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Sistering is one of the Agencies Needlework Guild supports…

By EMILY MATHIEU Housing Reporter | Toronto Star
Friday, Dec. 22nd, 2017

This Christmas, as they do every year, the community at Sistering will come together to try to brighten the holidays for women who have nowhere else to go.

“We don’t want that time to be a downer, we want that time to feel like they have someone in their lives, that they have someone who cares — and that’s us,” said Karleen Spence, a community support worker at the 24/7 drop-in on Bloor St. W.

Sistering is a community hub where women can access health services, employment counselling and housing support, and also take knitting or yoga classes and share meals with friends.

It is also increasingly being used as a makeshift home for women with complex health issues who can’t get into the shelter system or afford a place to call home. At night, they spread out to sleep in reclining chairs or on mats on the floor.

Wendy Bray, Sistering’s fund development manager, said the goal year-round is to help women in a tough place feel loved and supported.

“With this coming holiday season, the number of women who are coming to Sistering has increased significantly,” Bray said, especially as the temperatures drop.

“A hug goes a long way to someone who is feeling like ‘I have no one’ and someone who is feeling ‘What is my purpose here in life?’ I am supposed to inform that person that your purpose is bigger than what you see,” says Karleen Spence, a community support worker at Sistering. (ANNE-MARIE JACKSON / TORONTO STAR)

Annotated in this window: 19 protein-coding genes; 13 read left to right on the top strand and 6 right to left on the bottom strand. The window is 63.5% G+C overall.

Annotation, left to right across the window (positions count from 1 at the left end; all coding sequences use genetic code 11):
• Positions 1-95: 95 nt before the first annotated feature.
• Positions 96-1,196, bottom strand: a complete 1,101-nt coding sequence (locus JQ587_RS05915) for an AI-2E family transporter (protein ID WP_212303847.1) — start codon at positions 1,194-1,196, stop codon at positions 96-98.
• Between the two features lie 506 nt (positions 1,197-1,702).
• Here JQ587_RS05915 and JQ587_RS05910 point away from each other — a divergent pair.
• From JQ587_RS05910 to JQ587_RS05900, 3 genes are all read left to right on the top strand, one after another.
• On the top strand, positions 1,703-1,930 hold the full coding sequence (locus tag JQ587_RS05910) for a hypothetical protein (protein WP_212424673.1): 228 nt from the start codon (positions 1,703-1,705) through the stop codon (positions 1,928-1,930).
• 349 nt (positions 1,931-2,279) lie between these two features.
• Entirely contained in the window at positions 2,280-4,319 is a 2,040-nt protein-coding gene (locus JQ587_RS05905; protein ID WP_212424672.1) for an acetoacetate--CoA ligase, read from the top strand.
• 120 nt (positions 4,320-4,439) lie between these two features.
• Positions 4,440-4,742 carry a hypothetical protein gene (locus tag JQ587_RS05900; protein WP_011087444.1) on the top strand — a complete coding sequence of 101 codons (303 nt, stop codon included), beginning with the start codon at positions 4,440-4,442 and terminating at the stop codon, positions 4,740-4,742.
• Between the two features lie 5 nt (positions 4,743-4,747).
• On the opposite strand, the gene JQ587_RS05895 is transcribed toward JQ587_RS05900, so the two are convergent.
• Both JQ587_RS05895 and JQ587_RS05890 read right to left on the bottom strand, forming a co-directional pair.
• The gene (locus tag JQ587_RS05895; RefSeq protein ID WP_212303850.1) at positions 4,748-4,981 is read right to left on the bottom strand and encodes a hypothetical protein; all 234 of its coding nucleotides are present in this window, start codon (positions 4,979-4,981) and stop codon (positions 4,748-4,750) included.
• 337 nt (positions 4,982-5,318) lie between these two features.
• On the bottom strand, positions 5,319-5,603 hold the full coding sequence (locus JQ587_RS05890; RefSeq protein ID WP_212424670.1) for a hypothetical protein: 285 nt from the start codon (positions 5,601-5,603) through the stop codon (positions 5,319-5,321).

At Christmas, their community gets a bit of extra support through donated gift bags and boxes, including boxes from the Toronto Star Santa Claus Fund.

Launched in 1906, the fund was created to bring a bit of holiday magic to struggling families, and is made possible thanks to the generosity of Star readers.

Volunteers assemble holiday gift bags for women who find themselves at Sistering this Christmas. (ANNE-MARIE JACKSON / TORONTO STAR)
“A hug goes a long way to someone who is feeling like ‘I have no one’ and someone who is feeling ‘What is my purpose here in life?’ I am supposed to inform that person that your purpose is bigger than what you see,” says Karleen Spence, a community support worker at Sistering. (ANNE-MARIE JACKSON / TORONTO STAR)

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